The Senior Life Master started his class by saying, “Anyone can cash aces and kings. But for success, most contracts require turning low cards into tricks.” He asked his students to look at the North-South hands in this deal. You are in four spades (the SLM continued). West leads the club king. What are your thoughts?

Dealer South. Both Vul

K J 8
A 7 6 3 2
A 5 4
7 6
K J 5
9 8 5 4
K Q J 9
Q 10 9 8
A K 10 7 3
10 6 2
A Q 10 9 5 4 3
6 2
8 7 3
West North East South
Pass 4 Pass Pass

Opening lead: K

Phillip Alder
Phillip Alder

After giving them some time to consider the problem, the SLM resumed. You are faced with four losers: two diamonds and two clubs. Similarly, you have nine winners: seven spades, one heart and one club. The only realistic chance is to establish one of dummy’s low hearts as a winner.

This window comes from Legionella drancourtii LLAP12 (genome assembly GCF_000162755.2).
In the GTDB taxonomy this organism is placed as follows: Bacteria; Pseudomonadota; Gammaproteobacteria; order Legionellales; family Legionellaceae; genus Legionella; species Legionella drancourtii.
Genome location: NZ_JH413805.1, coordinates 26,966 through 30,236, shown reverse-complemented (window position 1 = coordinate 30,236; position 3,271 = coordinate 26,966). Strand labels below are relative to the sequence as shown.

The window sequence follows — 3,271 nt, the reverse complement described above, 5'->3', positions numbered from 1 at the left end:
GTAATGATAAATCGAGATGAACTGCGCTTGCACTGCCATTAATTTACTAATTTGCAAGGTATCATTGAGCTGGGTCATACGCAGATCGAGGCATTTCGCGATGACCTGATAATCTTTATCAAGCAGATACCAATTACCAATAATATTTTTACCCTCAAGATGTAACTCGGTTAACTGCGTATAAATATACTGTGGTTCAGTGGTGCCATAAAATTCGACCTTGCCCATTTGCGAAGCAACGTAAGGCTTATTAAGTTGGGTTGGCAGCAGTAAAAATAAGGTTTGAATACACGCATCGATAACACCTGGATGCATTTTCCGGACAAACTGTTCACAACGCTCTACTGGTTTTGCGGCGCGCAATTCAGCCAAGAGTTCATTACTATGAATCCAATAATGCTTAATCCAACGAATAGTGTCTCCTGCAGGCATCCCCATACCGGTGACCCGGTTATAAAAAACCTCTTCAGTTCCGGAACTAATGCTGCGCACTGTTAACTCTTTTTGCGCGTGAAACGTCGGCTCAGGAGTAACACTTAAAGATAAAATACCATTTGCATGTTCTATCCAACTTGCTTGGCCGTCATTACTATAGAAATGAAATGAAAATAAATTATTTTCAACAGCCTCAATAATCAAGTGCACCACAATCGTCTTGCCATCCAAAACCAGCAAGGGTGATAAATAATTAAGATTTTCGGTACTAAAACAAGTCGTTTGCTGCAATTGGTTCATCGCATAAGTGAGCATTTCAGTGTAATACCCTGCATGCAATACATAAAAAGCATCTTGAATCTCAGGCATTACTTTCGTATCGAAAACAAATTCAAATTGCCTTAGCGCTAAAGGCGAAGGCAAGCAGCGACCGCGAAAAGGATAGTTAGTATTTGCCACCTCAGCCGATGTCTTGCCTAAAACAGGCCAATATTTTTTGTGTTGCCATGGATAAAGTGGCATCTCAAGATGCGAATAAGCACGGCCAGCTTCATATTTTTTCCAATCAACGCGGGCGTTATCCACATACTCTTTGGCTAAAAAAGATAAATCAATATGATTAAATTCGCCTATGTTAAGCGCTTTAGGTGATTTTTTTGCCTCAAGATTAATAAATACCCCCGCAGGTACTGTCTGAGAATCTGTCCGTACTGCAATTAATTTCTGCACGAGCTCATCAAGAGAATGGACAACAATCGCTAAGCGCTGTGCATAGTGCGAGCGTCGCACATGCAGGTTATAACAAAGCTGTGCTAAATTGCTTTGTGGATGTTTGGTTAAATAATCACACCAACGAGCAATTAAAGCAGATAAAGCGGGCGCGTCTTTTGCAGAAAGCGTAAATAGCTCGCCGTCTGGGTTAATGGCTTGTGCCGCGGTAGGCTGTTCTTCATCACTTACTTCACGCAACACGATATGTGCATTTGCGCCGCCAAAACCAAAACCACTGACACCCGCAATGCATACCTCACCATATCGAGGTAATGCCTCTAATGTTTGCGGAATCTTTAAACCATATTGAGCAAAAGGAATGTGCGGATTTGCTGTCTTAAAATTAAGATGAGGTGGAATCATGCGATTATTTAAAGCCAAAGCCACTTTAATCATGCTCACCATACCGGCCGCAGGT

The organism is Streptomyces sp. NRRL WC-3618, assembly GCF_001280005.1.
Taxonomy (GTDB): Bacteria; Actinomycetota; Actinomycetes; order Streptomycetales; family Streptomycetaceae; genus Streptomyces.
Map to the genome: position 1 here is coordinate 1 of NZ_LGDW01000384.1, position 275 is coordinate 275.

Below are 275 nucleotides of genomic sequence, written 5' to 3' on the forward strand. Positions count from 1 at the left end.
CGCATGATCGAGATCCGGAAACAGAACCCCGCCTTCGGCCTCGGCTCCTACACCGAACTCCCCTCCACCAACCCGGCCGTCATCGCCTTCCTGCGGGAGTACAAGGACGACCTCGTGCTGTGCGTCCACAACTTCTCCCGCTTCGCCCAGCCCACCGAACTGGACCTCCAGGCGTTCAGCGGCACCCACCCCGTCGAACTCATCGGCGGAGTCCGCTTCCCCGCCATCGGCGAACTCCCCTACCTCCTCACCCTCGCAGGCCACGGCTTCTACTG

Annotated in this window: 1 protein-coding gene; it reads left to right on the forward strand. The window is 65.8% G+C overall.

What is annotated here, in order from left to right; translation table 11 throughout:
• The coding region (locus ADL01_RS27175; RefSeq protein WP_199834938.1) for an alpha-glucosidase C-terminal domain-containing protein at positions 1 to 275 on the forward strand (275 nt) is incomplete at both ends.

That requires ruffing three hearts in hand, so you will need four dummy entries. After winning with dummy’s club ace, cash the heart ace (entry one) and ruff a heart high in hand. Return to dummy with a spade to the eight (entry two) and ruff another heart high. Play a spade to dummy’s jack (entry three) and ruff a third heart high.

Finally, enter dummy with another trump (entry four) and cash the established heart seven, discarding a minor-suit loser. Remember that if you must ruff x times to establish a suit, you need x+1 entries: x for the ruffs and the extra one to gain access to the established winner (or winners).

And an entry counts only if you can instantly take a ruff. Here, the club ace is not an entry, because you cannot ruff a heart at trick two. And immediately drawing a round of trumps would be fatal: You need all three trumps as dummy entries.